Both Giles and shortstop Edgar Renteria made their first appearances in camp on Tuesday, the deadline for all Braves position players to report. Neither seemed to believe it would take them too long to get used to each other and form what could be a very strong double play combination.
"As easy as [former shortstop Rafael Furcal] made it on me, I don't think it's going to be any different with him," Giles said. "As good as he is, I just think he can make my job just as easy. It's just repetition."
While Giles has known Furcal to be his double play partner throughout a majority of his professional career, Renteria hasn't enjoyed that consistent luxury. Since 2002, he's had to get used to a different second baseman every year.
"The most important thing is communication," Renteria said. "If we have the communication, I think we could be good."
Braves manager Bobby Cox hasn't officially announced his plans for the batting order. But he's already told Giles that he wants him to keep his aggressive approach if he's ultimately placed in that leadoff position, one which Furcal filled the previous six seasons.
"We'll see who is the guy," Cox said. "But [Giles] sure can do it."
In 231 at-bats as the leadoff hitter during his 2001 rookie season, Giles hit .260 and produced a .337 on-base-percentage. Since then, he's regularly batted second, a spot in which he's displayed his unselfishness by routinely hitting the ball to the opposite field.
"Every new challenge is exciting," Giles said. "To me, it's just another challenge. Like I've said since I was a rookie, 'Leadoff or eight or second in the order, it's always better than 10th.' At least you're still in there."
It's obvious Giles, who has produced a better on-base-percentage than Furcal each of the previous three seasons, doesn't plan on losing the aggressive approach that has brought him so much success early in his career.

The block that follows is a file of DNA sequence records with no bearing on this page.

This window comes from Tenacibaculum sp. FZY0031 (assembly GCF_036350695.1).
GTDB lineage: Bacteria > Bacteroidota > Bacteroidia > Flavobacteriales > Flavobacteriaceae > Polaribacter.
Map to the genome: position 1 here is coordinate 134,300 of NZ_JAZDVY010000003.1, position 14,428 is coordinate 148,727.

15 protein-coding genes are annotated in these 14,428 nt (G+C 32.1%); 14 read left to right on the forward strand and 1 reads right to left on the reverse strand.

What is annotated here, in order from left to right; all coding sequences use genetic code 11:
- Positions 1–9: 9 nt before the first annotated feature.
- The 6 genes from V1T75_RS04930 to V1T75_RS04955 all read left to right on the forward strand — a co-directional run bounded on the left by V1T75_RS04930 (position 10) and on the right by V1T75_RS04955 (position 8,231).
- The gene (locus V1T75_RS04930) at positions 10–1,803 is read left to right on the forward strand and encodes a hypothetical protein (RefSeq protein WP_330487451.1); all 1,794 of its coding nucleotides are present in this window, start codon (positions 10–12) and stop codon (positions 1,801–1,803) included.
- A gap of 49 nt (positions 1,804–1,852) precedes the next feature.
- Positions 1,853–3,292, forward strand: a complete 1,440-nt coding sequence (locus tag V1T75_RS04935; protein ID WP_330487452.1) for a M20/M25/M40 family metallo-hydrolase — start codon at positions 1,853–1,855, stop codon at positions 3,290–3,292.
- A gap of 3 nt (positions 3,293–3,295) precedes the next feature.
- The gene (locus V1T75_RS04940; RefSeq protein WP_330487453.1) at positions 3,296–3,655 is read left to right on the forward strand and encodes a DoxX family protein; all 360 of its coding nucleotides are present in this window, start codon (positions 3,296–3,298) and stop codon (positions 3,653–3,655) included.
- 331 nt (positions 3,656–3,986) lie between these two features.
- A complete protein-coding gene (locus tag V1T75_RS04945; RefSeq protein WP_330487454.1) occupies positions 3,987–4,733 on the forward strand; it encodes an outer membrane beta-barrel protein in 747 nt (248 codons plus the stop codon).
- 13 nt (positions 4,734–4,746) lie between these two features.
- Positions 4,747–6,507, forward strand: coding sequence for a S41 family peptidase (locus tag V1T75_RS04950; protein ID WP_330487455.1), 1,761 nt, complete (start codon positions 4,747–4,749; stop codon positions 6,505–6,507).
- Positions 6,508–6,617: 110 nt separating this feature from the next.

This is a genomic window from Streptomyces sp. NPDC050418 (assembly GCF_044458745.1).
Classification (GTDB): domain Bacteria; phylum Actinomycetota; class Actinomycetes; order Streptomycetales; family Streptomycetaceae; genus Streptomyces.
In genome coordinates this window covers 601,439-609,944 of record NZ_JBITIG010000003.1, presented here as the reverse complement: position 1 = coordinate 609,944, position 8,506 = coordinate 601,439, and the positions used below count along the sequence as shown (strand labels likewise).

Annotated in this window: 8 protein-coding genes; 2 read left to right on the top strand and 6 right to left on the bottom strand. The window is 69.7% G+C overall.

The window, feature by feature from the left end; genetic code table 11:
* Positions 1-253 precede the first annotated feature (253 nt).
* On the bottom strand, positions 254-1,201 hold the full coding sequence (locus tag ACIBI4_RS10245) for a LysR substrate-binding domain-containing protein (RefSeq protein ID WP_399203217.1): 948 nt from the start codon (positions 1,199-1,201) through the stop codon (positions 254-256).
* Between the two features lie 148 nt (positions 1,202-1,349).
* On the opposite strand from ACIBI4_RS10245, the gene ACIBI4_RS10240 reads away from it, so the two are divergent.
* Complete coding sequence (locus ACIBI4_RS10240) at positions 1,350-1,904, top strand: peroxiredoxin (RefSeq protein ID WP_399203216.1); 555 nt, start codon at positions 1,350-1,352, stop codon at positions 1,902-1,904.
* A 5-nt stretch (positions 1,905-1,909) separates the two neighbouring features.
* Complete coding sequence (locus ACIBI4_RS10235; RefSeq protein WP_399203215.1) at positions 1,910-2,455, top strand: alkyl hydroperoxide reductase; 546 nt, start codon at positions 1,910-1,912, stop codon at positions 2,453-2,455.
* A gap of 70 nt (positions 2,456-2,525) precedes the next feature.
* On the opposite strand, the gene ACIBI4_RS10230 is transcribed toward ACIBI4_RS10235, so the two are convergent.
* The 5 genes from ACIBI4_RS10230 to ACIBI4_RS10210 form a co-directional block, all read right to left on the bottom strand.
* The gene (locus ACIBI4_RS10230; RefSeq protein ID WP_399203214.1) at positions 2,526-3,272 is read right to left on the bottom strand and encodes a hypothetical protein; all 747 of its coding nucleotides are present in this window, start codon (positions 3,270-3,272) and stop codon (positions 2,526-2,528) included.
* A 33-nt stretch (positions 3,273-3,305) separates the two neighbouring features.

This past weekend, he says he told Johnson, "I'll be the first person ever in the history of the baseball to swing at the first pitch. And I'll swing hard, too."
Hampton in camp: Mike Hampton won't be pitching for the Braves this year. But along with both of his surgically-repaired limbs, he plans on being with the team for most of the upcoming season.
When Hampton learned that he needed Tommy John surgery -- which was performed in September -- and would miss the entire 2006 season, he opted to also have scar tissue removed from his left knee. That procedure was performed in January.
Hampton said his arm is strong enough to begin throwing exercises. But doctors have told him he needs to rest his knee a little longer before he starts throwing.
"Everything looks great," Hampton said. "The doctors said there's no reason that I couldn't get back to where I was before."
Hampton will have two years remaining on his contract and be just 34 when he prepares for the 2007 season with Atlanta. He's looking forward to the opportunity to once again focus on pitching, without worrying about the aches that have hindered him while performing his craft the past few years.
"I just wanted to get in the best shape that I can and get everything taken care of, so that when I do come back, I can just go [all out] and what happens, happens," Hampton said. "It's been a long time since I've been able to think about only baseball and what not what's aching and what's hurting."
Braves bits: Renteria worked with a personal trainer throughout the winter and spent some time taking batting practice in his native Colombia. ... Hampton, Giles and Chipper Jones were all in Johnson's pit when the accomplished NASCAR driver won the Daytona 500 on Sunday. ... Chairman Emeritus Bill Bartholomay and Terry McGuirk, who serves as the team's chairman and president, headed a group of team executives who arrived in camp on Tuesday.